Splitting cards in blackjack is just one way that you can make a hand do extra work for you. If you get two cards with the same number dealt to you, you can opt to split them into two separate hands. Then, the dealer will give you two more cards – one for each new hand that you have. Your bet doubles (so you have to cover that), but you now have an extra chance to beat the dealer. Understanding when to split (and when not to split) your pair can add greatly to your profitability at the casino blackjack table. The good news is that there are only ten scenarios that allow you the possibility of splitting cards. This makes it easy to memorize what you should do in each of these scenarios when playing online blackjack.
Aces and 8’s
If you get a pair of these, always split them. Why? Eight plus eight is 16, which is a terrible place to be in. You’re not close enough to 21 to have a realistic chance of winning unless everyone else (including the dealer) busts, but if you hit, the vast majority of the cards in the deck will cause you to bust.
With the ace, you do have the choice between counting it as 1 or 11 points. However, a pair means that you have 2 or 12. Splitting – and getting a card worth 10 on either hand – gives you blackjack. You always want to double your chances of getting that 3 to 2 payout.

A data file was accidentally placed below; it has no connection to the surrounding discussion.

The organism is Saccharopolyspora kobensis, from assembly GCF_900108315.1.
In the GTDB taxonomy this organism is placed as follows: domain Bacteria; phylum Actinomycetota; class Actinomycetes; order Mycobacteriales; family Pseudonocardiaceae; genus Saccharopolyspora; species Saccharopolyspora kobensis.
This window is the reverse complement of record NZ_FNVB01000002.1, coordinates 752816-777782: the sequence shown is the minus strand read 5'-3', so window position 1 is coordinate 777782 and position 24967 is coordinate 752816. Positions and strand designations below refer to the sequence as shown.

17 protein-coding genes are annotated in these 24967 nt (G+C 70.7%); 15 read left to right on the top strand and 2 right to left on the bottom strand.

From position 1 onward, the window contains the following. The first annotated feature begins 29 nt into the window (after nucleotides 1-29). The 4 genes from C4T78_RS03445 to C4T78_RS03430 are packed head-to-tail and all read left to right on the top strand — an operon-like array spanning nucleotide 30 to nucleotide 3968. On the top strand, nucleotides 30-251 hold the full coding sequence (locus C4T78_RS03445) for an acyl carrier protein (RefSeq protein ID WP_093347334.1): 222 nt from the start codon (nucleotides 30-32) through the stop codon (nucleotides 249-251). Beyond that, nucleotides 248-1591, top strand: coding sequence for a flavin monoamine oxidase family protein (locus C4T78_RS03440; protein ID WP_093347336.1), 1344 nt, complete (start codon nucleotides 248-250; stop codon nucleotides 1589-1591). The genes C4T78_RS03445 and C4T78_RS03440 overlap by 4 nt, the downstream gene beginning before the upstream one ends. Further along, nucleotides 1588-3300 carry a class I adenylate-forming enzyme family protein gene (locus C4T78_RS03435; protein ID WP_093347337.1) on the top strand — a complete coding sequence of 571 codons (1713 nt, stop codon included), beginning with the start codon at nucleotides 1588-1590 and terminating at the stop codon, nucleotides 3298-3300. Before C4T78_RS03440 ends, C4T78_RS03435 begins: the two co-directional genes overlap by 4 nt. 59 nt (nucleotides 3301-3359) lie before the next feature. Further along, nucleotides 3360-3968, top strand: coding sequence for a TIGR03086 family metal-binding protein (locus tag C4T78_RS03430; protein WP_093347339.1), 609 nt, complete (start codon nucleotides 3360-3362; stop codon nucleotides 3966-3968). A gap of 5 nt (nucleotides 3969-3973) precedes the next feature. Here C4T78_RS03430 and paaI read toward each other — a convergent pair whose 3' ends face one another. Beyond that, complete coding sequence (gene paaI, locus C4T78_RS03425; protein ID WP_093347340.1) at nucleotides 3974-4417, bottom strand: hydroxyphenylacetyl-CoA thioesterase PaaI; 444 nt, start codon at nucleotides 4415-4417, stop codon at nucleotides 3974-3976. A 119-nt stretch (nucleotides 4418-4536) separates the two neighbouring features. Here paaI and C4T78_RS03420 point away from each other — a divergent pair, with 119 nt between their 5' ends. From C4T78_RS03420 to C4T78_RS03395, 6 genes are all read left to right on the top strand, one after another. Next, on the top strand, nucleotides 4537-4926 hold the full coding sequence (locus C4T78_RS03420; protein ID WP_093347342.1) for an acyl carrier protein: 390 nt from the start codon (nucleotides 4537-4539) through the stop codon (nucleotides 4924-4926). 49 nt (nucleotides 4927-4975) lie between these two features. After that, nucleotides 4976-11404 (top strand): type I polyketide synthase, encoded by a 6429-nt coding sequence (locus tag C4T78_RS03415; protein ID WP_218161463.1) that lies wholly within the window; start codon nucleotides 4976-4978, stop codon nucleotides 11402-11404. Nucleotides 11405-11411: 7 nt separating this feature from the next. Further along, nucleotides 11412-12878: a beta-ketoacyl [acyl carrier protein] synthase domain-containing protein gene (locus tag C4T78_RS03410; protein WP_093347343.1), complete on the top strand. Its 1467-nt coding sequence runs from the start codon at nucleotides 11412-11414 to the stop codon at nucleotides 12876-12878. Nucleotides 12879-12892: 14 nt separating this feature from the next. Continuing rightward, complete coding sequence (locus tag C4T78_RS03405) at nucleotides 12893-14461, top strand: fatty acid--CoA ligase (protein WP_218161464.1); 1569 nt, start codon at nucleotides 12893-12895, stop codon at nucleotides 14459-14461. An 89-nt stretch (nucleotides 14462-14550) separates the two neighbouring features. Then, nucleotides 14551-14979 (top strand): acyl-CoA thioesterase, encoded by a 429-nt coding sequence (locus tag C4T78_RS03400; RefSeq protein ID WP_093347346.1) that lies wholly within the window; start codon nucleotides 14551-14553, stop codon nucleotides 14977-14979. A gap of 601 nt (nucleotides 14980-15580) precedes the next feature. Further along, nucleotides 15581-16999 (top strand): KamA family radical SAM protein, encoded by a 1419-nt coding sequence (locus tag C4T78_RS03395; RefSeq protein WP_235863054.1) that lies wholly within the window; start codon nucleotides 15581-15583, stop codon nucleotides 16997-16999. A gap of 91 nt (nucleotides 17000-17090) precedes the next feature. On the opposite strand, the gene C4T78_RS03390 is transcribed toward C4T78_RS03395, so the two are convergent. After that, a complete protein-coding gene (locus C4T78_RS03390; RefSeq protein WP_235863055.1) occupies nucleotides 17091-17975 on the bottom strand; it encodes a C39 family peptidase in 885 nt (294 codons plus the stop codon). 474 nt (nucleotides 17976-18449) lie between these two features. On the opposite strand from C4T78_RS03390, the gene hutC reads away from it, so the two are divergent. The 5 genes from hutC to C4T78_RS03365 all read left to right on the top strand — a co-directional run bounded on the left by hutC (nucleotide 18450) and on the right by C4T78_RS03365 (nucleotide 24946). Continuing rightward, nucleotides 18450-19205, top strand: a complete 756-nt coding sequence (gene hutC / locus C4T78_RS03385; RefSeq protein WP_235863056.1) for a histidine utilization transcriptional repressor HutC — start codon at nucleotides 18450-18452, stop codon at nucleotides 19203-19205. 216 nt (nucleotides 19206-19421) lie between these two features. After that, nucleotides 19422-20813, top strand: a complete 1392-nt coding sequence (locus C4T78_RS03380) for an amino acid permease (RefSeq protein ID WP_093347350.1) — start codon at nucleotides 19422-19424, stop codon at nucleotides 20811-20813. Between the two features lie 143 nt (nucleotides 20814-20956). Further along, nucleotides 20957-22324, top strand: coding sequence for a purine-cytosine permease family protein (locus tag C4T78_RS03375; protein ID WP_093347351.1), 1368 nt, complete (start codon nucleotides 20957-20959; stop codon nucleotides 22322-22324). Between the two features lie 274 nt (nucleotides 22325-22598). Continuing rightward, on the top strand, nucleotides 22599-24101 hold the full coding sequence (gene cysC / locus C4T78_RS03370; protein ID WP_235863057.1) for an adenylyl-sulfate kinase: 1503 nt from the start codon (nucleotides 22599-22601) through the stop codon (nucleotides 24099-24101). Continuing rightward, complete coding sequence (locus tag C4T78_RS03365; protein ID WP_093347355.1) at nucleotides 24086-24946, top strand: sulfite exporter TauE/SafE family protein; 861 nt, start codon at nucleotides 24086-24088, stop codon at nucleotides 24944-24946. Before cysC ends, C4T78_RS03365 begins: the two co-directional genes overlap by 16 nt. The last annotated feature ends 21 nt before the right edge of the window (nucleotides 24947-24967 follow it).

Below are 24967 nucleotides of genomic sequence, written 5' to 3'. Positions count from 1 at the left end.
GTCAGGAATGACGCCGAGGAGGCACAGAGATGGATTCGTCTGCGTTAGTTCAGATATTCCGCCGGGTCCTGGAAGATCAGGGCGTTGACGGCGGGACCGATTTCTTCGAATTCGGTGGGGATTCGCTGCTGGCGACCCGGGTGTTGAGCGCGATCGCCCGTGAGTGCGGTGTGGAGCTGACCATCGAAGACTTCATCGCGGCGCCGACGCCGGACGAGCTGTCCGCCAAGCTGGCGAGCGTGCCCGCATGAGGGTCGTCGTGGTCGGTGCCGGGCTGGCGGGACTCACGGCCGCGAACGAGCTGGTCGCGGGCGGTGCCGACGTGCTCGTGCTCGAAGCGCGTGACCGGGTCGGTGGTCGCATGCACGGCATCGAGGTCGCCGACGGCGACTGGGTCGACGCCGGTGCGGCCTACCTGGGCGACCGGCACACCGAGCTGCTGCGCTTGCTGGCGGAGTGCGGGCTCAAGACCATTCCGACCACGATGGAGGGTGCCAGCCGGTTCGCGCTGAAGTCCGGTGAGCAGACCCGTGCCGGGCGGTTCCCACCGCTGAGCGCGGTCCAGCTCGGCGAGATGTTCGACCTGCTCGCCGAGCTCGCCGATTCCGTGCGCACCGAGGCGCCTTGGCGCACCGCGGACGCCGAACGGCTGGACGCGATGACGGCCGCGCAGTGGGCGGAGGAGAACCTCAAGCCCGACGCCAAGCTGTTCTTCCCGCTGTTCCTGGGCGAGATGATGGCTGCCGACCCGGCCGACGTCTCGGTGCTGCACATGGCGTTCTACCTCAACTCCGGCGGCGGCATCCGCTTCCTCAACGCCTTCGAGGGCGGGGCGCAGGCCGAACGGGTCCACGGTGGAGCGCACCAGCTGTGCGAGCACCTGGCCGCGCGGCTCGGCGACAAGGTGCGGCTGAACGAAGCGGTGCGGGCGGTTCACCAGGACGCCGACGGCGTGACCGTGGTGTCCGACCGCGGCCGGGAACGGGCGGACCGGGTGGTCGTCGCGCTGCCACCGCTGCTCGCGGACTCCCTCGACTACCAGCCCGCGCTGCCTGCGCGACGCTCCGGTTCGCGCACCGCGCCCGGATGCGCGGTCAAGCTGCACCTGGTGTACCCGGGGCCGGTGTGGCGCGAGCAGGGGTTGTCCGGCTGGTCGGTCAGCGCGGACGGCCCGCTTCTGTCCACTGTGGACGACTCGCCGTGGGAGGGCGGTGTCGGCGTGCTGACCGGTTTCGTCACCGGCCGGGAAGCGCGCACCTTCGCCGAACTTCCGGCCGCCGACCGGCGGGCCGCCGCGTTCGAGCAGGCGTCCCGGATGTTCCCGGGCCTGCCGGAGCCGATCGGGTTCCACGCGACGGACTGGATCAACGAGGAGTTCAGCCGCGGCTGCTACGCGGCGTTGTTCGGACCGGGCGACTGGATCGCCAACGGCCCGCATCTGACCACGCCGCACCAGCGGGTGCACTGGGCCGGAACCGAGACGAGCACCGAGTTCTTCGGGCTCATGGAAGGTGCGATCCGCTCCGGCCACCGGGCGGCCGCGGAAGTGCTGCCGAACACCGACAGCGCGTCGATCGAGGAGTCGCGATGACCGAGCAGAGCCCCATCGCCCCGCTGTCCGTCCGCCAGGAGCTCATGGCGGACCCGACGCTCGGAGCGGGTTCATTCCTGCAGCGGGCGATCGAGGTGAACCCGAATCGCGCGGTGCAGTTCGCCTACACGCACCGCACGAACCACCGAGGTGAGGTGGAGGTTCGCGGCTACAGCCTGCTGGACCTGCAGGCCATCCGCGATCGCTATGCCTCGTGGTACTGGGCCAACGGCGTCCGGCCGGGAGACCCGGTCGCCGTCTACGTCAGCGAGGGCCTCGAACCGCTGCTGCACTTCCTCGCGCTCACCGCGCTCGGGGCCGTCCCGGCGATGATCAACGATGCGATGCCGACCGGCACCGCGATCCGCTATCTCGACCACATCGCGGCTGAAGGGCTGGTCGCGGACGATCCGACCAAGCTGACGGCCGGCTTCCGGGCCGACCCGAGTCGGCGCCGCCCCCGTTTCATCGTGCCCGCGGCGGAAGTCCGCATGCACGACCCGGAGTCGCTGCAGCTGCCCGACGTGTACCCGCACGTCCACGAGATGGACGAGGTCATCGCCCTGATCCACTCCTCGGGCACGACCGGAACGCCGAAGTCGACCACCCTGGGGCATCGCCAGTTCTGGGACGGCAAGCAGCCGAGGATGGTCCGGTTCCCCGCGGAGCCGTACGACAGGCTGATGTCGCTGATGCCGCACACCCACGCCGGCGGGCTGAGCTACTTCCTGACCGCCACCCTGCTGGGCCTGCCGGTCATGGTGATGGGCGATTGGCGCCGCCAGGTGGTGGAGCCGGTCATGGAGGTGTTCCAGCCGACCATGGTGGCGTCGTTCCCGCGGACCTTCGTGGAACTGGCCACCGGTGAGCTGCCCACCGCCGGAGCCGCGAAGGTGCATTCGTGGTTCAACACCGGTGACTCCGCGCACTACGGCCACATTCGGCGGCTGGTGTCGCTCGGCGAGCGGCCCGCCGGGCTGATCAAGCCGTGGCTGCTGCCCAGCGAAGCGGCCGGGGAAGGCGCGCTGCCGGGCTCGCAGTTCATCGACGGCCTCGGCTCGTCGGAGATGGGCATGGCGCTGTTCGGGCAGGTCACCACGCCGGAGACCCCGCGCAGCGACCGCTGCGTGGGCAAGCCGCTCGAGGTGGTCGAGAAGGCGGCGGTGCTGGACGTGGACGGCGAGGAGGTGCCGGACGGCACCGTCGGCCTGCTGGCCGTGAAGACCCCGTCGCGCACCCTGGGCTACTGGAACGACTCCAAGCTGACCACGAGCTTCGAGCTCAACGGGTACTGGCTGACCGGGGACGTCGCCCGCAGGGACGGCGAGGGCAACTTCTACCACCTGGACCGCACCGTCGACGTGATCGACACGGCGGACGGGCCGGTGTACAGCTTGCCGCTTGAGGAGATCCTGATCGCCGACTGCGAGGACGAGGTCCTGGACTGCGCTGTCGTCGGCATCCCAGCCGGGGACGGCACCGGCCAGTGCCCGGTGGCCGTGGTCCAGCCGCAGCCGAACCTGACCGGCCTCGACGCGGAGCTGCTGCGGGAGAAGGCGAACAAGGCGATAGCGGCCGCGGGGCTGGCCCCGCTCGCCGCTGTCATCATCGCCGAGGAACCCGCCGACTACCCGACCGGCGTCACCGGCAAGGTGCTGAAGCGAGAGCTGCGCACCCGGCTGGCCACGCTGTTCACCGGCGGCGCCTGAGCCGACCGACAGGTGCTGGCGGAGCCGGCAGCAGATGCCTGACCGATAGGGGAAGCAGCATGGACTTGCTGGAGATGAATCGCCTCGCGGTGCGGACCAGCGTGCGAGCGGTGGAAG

Look at the dealer’s hand. If he shows a 5 or a 6, he’s in the weakest possible position. In this case, go ahead and split with your 4s. You’re not in great shape either, but you have the dealer in a really shaky spot, so it’s wise to double your chances of beating him.
Never, ever, ever split a pair of fives. The most common point values will pull you closer to a bust, and you don’t want to double your bet and increase your likelihood of losing even more money. Instead, remember that 5+5 = 10, and that now you’re ready to hit and get another card worth 10 points – or an ace. If you split this, you take a pretty good hand and turn it into two really weak hands.
You have 20 points sitting in front of you – almost a foolproof hand as it is, unless someone ends up with 21. If you are counting cards, and you realize that the count is six or more for each remaining deck left in the shoe, then you might think about it, but remember that you already have a great hand, and you don’t want to end up with a 14 and a 16. If the dealer has a 5 or a 6, though, you might think about splitting, because your odds of having one hand that is still strong is high – at least stronger than the likely 14, 15 or 16 that is headed the dealer’s way – and the subsequent likely bust.
2s, 3s, 7s
Does the dealer show a card that’s a 2 through 7? Then consider splitting. If his card is an 8 or higher, simply hit and hope you get as close to 21 as possible.
If the dealer has a 2 through 6, split your six. If he shows a 7 or higher, take the hit.
If the dealer shows a 2 through 6, an 8 or a 9, split your 9s. If the dealer shows a 7, 10 or ace, just stand on that 18. You’re already pretty close to 21, and you want to gauge whether a bust is likely.